Current Events on Europa

Categories: Europa Feature Stories

Zonal flows in Europa-like ocean simulation. Credit: University of Texas Institute for Geophysics

Europa’s chaotic terrain may harbor materials from its heated ocean. The announcement, published this week in Nature Geophysics, sent a ripple of excitement through the astrobiology community. If proven, it raises the odds that any life harbored in the heated oceans of the sixth largest moon in the Solar System will be detected.

"Ocean water is being transformed into a new kind of ice, which is rising up from the interior and may be carrying ocean material with it," reported co-author Dr. Britney Schmidt, assistant professor at Georgia Tech.

This process, known as diapurism, would elevate elements of the liquid ocean higher into the ice shell at the more equatorial latitudes.

Current estimates of ice shell thickness range in the tens of kilometers. Penetrating such a depth to sample the ocean directly would be extremely challenging. In their article, “Ocean-driven heating of Europa’s icy shell at low latitudes”, Krista Soderland (UT Austin), Schmidt and colleagues describe how the lighter, newly made ice may be rising out of the heated oceans to create chaos terrains. These are features where the surface has been fractured into chunks of ice, both large and small, that are pushed up to a higher elevation than the matrix of ice that surrounds them.

When water from the ocean freezes and is pushed to the surface, any signs of life captured in the new ice would be more accessible to inspection.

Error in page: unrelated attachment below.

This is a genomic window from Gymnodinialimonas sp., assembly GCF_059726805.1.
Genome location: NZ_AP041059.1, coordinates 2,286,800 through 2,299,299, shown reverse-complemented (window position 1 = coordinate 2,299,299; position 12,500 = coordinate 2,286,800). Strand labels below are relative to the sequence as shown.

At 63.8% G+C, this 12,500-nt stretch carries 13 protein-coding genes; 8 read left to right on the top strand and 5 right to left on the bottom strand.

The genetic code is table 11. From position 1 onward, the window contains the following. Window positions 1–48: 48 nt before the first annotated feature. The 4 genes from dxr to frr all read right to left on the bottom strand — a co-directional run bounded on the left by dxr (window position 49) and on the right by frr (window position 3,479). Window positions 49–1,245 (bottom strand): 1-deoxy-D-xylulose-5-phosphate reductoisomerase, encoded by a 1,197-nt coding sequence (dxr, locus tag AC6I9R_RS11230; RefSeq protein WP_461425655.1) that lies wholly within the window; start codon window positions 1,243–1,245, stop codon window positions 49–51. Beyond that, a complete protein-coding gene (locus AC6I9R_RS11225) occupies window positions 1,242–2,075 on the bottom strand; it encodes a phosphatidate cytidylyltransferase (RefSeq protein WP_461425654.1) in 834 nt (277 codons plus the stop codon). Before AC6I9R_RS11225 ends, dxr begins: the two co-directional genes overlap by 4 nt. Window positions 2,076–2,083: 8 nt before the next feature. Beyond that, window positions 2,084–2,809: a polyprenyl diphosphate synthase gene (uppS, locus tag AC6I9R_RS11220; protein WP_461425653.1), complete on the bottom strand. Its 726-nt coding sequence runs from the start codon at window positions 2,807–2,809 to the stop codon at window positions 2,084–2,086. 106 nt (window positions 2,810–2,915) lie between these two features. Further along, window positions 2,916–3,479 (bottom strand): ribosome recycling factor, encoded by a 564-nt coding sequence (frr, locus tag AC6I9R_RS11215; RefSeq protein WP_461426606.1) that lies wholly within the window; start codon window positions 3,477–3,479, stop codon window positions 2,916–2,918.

Thera Macula (false color) is a region of likely active chaos production above a large liquid water lake in the icy shell of Europa. Color indicates topographic heights relative to background terrain. Purples and reds indicate the highest terrain. Image Credit: Paul Schenk/NASA

This paper not only suggests a location for future searches for life on the Galilean moon, but also describes the dynamics of Europa’s ocean currents.

"If you take models of planetary interiors," continues Schmidt, referring to models of atmospheric and oceanic circulation, "there is a fundamentally different behavior than what was assumed."

Gas giants Jupiter and Saturn demonstrate liquid dynamics driven by their rapid rotations. The liquid mixing on those planets occurs at the poles. Europa’s ocean follows a pattern found on ice giants Neptune and Uranus. These more slowly rotating planets experience mixing concentrated at the equator. Europa’s chaos terrains are found at +45 and -45 degrees latitude, and this is thought to reflect a concentration of circulation at the equator.

The new findings not only provide important information about life’s potential on Europa, but also improve our understanding of the dynamics of world-wide oceans on celestial bodies.

While rising plumes of heated water may be the best current explanation for the evolving appearance of Europe’s ice shell, the task of verifying this hypothesis will fall to future NASA missions such as the Europa Clipper. Using radar, magnetometers, infrared and thermal spectrometers, we may be able to detect the oceanic circulation at low latitudes predicted by this model. Sensitive recon cameras may one day close in on the chaos terrains and the compelling debris they have dredged up from the depths.